Activated Signal Transduction Kinases Frequently Occupy Target Genes

Study Design

Data Insights Supplemental Material


Supplemental Figure 4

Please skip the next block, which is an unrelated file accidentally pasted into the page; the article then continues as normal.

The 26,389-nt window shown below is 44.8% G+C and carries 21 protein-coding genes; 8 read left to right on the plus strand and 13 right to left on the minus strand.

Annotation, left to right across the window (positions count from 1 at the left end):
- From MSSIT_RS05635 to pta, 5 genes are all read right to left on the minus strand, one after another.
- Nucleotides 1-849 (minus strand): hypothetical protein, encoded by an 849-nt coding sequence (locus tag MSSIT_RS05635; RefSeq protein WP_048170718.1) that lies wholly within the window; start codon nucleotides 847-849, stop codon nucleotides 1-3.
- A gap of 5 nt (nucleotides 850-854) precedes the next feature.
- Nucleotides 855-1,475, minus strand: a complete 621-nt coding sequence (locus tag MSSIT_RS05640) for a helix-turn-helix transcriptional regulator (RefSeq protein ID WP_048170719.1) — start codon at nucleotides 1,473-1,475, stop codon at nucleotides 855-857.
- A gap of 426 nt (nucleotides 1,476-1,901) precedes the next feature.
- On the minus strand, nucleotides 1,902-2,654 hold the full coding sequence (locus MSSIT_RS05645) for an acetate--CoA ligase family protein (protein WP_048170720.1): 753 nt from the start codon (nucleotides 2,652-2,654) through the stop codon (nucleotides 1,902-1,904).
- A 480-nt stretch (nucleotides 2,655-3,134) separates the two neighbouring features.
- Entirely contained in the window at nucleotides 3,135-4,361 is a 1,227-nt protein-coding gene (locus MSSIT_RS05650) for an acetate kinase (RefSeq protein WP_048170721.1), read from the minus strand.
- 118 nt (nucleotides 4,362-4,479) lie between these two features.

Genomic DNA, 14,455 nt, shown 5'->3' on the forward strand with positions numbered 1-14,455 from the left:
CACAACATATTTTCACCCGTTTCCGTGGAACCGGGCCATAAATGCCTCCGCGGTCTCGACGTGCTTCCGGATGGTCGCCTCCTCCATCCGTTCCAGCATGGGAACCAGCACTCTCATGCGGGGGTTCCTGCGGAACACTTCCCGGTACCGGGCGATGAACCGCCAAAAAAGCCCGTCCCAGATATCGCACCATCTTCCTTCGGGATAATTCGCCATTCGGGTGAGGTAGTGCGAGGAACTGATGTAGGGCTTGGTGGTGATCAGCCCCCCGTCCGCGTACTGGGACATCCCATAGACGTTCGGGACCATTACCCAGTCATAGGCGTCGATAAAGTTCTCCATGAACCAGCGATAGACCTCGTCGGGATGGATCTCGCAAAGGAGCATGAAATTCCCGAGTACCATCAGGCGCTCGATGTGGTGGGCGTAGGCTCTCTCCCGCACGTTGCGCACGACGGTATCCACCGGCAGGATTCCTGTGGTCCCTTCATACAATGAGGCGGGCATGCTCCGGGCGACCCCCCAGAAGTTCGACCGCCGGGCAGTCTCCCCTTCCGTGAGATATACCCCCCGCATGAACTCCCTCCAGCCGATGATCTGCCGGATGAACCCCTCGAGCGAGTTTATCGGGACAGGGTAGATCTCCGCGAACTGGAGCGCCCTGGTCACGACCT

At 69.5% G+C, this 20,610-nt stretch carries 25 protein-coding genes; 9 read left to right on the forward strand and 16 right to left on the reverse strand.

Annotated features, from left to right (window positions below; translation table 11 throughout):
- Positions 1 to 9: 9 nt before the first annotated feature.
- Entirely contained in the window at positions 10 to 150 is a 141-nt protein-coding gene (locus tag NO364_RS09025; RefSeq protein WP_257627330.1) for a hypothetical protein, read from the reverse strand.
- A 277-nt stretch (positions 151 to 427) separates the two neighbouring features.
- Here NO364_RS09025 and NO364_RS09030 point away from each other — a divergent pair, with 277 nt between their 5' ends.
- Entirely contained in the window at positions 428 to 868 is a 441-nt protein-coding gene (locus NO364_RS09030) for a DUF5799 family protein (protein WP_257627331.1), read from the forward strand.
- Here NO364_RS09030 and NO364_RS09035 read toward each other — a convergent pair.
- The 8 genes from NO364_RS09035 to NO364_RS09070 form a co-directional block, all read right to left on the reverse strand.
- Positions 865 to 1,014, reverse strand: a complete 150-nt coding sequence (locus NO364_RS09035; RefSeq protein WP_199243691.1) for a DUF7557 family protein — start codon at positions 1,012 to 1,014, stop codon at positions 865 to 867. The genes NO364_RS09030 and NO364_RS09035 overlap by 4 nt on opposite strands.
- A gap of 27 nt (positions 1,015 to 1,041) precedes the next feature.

Signal transduction kinases may occupy DNA through interaction with (A) transcriptional regulators (purple), (B) chromatin regulators (green), (C) transcription apparatus (red), (D) nucleosomes (brown) and (E) nuclear pore proteins (grey). Signal transduction pathways can regulate transcription through phosphorylation of transcription factors, components of chromatin modifying complexes, the transcription apparatus, and histones. In most instances, the kinases were thought to interact transiently with their substrates rather than to occupy transcription factors and other substrates at the genes they regulate. The model described here is that signaling kinases in many cases are directly associated with target genes, either by binding directly to protein complexes associated with their substrates or through adaptor proteins. Association with actively transcribed genes may also occur through interaction with nuclear pore proteins, to which actively transcribed genes may be recruited. Comparing the pattern of gene occupancy of kinases with those of other proteins detected by ChIP-chip suggests models by which kinases may associate with DNA. Experimental examples for possible co-occupancy are shown to the right: (A) Tpk2p and the DNA-binding transcription factor Rap1p. (B) Tpk2p and the Esa1p subunit of the chromatin modifying NuA4 complex. (C) Tpk1p and RNA Polymerase II of the transcription apparatus. (D) Tpk1p and the histone H3K36-trimethyl modification, which is deposited during transcription. (E) Ste5p and the nuclear pore protein Nup2p, which is part of the nuclear pore complex.

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